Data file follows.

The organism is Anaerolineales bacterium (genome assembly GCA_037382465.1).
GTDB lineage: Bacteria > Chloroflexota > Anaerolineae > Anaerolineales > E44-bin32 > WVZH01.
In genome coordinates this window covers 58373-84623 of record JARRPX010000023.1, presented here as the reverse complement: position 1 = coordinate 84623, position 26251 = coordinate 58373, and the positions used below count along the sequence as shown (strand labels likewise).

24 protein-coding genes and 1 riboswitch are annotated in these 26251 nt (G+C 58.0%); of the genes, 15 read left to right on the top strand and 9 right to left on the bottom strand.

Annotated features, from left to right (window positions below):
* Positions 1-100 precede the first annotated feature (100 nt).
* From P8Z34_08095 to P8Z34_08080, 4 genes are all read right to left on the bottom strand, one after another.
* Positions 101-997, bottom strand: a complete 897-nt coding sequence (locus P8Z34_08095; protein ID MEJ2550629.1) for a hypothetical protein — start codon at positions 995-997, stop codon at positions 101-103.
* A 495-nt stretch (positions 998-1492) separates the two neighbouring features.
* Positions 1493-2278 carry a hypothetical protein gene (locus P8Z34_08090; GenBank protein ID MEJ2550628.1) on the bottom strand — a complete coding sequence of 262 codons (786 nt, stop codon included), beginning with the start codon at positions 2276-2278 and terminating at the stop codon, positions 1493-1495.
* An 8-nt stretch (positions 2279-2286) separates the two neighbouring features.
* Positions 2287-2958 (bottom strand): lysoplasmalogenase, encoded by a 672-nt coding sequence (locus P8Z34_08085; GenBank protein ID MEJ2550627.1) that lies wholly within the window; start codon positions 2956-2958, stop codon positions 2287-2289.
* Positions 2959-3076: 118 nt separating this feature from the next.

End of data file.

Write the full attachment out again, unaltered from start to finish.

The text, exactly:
The organism is Anaerolineales bacterium (genome assembly GCA_037382465.1).
GTDB lineage: Bacteria > Chloroflexota > Anaerolineae > Anaerolineales > E44-bin32 > WVZH01.
In genome coordinates this window covers 58373-84623 of record JARRPX010000023.1, presented here as the reverse complement: position 1 = coordinate 84623, position 26251 = coordinate 58373, and the positions used below count along the sequence as shown (strand labels likewise).

24 protein-coding genes and 1 riboswitch are annotated in these 26251 nt (G+C 58.0%); of the genes, 15 read left to right on the top strand and 9 right to left on the bottom strand.

Annotated features, from left to right (window positions below):
* Positions 1-100 precede the first annotated feature (100 nt).
* From P8Z34_08095 to P8Z34_08080, 4 genes are all read right to left on the bottom strand, one after another.
* Positions 101-997, bottom strand: a complete 897-nt coding sequence (locus P8Z34_08095; protein ID MEJ2550629.1) for a hypothetical protein — start codon at positions 995-997, stop codon at positions 101-103.
* A 495-nt stretch (positions 998-1492) separates the two neighbouring features.
* Positions 1493-2278 carry a hypothetical protein gene (locus P8Z34_08090; GenBank protein ID MEJ2550628.1) on the bottom strand — a complete coding sequence of 262 codons (786 nt, stop codon included), beginning with the start codon at positions 2276-2278 and terminating at the stop codon, positions 1493-1495.
* An 8-nt stretch (positions 2279-2286) separates the two neighbouring features.
* Positions 2287-2958 (bottom strand): lysoplasmalogenase, encoded by a 672-nt coding sequence (locus P8Z34_08085; GenBank protein ID MEJ2550627.1) that lies wholly within the window; start codon positions 2956-2958, stop codon positions 2287-2289.
* Positions 2959-3076: 118 nt separating this feature from the next.